1984So, what didn’t work? Winston.  I can’t stand Winston.  He’s not the type of guy I would choose to hang out with nor do I really appreciate.  He starts the book off giving off the vibe that people owe him for his terrible life.  Winston, everyone around is having a terrible life! You aren’t any worse off than your comrades! If you’re that angry, than fight back!  I thought he was going to rally when he started writing in his journal, but that takes a backseat to his fling with Julia. It was also odd that he’s able to understand how and why the Ministry of Thought is able to torture him, yet he’s not able to out-game them. How can you be so self-aware and to know what O’Brien wants from you and yet you can’t deliver the results?  It’s torture.  You can lie to them and it doesn’t make you a bad person. I might have been able to forgiven him, had I not felt that I was supposed to like Winston.  I don’t know whether I felt that due to Mr. Orwell or the reviews I’ve heard from others.  Maybe it’s both.  Either way, it killed my interest in Winston.

Then we have Orwell’s woman problem.  I’m very uncomfortable with the way that women were depicted.  Winston feels that Julia owes him sex since he’s interested and she’s beautiful.  It gets to the point that he has rape/snuff fantasies about her. He even tells her this and she just brushes it off!  Julia, you’re smarter than this! Mr. Orwell doesn’t give much description of men throughout the book, but he gives a lot of description of women. He describes their weight, breasts, hips, and how firm their bodies are.  By the end of the book it just was too much and so necessary; there’s no relationship between how the women look and the relationship to the plot.  They seem to just be objects for the men in the story and have no agency or purpose.

I think there’s better books out there, but this does deserve it’s place on the political dystopian shelf.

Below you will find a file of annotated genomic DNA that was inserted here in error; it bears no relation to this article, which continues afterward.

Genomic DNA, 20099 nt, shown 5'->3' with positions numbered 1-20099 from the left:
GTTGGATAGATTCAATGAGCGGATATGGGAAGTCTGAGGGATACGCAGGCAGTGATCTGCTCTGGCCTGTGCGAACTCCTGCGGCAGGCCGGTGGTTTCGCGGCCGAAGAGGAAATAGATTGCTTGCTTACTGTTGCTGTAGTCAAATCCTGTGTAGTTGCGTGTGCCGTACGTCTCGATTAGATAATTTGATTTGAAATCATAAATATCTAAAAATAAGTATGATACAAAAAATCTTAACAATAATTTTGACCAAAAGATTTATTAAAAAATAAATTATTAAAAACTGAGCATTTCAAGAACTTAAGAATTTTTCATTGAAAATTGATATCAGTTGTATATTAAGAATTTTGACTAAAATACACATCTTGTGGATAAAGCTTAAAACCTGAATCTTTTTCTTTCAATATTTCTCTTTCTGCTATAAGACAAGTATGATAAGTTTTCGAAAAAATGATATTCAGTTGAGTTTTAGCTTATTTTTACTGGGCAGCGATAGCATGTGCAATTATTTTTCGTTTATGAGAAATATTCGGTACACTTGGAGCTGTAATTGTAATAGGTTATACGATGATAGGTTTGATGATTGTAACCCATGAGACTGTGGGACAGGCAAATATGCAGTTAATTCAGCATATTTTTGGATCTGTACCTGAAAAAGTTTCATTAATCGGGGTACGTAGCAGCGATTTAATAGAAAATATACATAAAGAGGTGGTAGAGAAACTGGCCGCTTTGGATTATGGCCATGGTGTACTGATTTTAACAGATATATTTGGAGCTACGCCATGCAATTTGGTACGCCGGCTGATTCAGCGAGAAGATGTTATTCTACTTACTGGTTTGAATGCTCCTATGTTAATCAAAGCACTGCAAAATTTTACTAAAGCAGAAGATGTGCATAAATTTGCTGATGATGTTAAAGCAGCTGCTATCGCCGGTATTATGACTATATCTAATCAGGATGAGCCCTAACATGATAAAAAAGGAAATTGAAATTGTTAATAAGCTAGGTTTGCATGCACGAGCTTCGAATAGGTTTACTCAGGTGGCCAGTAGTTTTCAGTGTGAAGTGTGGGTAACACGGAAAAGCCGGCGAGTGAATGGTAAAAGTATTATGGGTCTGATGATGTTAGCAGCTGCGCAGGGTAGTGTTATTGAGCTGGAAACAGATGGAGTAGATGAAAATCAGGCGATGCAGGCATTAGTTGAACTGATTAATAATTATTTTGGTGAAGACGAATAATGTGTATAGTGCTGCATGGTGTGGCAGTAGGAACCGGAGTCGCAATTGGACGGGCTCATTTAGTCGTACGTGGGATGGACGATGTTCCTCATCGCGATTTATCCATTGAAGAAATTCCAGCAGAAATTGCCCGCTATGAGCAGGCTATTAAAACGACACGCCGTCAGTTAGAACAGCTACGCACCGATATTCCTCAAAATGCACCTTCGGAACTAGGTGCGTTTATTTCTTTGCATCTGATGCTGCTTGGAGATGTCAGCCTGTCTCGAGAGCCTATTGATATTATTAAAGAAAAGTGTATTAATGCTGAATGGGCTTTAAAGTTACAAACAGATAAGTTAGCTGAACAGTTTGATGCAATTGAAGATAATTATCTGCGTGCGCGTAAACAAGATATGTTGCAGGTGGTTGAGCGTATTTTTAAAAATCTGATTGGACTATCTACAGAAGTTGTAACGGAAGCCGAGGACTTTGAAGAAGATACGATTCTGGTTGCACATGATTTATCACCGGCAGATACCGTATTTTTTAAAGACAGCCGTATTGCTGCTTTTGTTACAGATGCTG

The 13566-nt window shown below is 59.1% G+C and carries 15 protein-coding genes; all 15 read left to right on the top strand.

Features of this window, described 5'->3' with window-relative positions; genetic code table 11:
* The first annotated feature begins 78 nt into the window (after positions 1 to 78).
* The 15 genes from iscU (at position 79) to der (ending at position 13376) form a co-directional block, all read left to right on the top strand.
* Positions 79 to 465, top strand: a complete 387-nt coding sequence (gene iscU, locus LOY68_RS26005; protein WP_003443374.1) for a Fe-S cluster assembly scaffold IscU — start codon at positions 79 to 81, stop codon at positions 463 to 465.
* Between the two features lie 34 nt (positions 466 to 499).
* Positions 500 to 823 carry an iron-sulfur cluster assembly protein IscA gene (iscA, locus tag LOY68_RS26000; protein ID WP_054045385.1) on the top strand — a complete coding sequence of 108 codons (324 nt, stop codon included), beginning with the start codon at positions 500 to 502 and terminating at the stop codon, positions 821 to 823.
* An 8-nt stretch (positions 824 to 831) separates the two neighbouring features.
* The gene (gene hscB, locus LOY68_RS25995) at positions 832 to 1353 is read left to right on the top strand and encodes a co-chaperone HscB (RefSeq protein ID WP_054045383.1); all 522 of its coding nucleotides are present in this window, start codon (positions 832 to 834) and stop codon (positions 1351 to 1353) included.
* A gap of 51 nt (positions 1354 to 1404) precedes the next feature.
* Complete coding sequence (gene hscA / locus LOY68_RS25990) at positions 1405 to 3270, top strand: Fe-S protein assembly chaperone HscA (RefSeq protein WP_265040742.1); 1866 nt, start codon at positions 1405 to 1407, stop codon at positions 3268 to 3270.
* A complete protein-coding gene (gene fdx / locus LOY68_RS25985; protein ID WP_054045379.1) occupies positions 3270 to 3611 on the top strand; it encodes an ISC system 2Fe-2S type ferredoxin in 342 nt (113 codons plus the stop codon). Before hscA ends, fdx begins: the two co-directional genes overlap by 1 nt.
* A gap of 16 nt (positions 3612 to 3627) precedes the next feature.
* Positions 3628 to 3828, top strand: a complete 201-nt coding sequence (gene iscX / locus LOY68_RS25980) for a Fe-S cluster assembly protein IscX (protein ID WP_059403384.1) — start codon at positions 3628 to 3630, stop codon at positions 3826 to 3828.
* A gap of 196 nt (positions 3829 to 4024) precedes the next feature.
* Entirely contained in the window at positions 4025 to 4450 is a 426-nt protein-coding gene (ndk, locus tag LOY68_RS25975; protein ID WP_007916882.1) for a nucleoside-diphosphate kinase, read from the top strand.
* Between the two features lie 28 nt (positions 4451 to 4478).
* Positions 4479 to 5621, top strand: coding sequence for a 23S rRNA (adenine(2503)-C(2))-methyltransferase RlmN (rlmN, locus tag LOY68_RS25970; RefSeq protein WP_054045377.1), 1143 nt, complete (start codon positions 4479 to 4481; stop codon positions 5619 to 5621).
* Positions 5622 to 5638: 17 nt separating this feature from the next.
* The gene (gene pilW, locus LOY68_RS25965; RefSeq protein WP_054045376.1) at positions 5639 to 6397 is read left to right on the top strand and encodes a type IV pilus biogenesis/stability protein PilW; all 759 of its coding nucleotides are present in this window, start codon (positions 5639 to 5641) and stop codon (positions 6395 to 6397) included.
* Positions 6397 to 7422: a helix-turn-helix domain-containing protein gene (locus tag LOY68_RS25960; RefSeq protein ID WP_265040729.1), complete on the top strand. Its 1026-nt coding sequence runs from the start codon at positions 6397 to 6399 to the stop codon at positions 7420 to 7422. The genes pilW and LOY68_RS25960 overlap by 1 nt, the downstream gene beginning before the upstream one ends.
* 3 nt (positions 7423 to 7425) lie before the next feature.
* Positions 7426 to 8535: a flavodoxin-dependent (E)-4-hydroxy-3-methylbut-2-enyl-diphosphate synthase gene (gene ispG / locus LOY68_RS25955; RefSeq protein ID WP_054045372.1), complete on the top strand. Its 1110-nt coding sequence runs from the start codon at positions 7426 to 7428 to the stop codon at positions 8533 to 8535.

Ship Breakers

Continuing on my quest to read through the Printz award winners and honorees, Ship Breaker by Paolo Bacigalupi was the next one on the list.  The setting of this YA dystopian adventure novel is in the future of the U.S.  Apparently there was a cataclysmic shift in weather and the seas rose swamping much of the gulf coast.  Hurricanes became stronger with the power to completely decimate cities.  The book centers specifically on the Louisiana coastline, west of New Orleans.

ShipOpening the book in media res is usually a device that I appreciate, but not in this case.  Bacigalupi, in my opinion, doesn’t do a good job at helping the reader make sense of what happened to make the world the way it is.  It was frustrating because the setting plays such a big part in relationship to the plot.  This was a large factor in what kept me from really enjoying the novel.

The story focuses on a group of teenagers who are stripping oil tankers, stranded on their beach, of the copper wires.  They all live in hovels on the beach in a community that reminds me of the favelas of Rio de Janeiro or the shantytowns of Johannesburg.  There’s a clear distinction between the haves and the have-nots.  This becomes one of the themes of the novel as these poor kids come into contact with wealthier individuals.

There’s also a theme of “family”.  As in, those who are biologically related to you don’t necessarily make them a family member.  The protagonist, Nailer, has a father who is an alcoholic, drug user, and physically abusive.  Due to this, Nailer spends most nights with his best friend and her mother. When push comes to shove, pun intended, Nailer abandons his father with only a little guilt because he knows that if he had stayed he would’ve been killed.

Besides the setting, the other I had with this novel was the way it ended.  It literally just stops in the middle of the teenagers walking towards the ocean.  There’s no resolution to the action that happened earlier.  I’m pretty sure it’s because Bacigalupi had already planned to write the sequel and I’m sure if I read the sequel I would find that it begins exactly where this one left off.  The crazy thing is that even with these to significant issues, I was absorbed by the story.  Much to my chagrin.  So, in essence, I would say the writing is mediocre, but the story itself is engrossing.  This one was a B- in my book.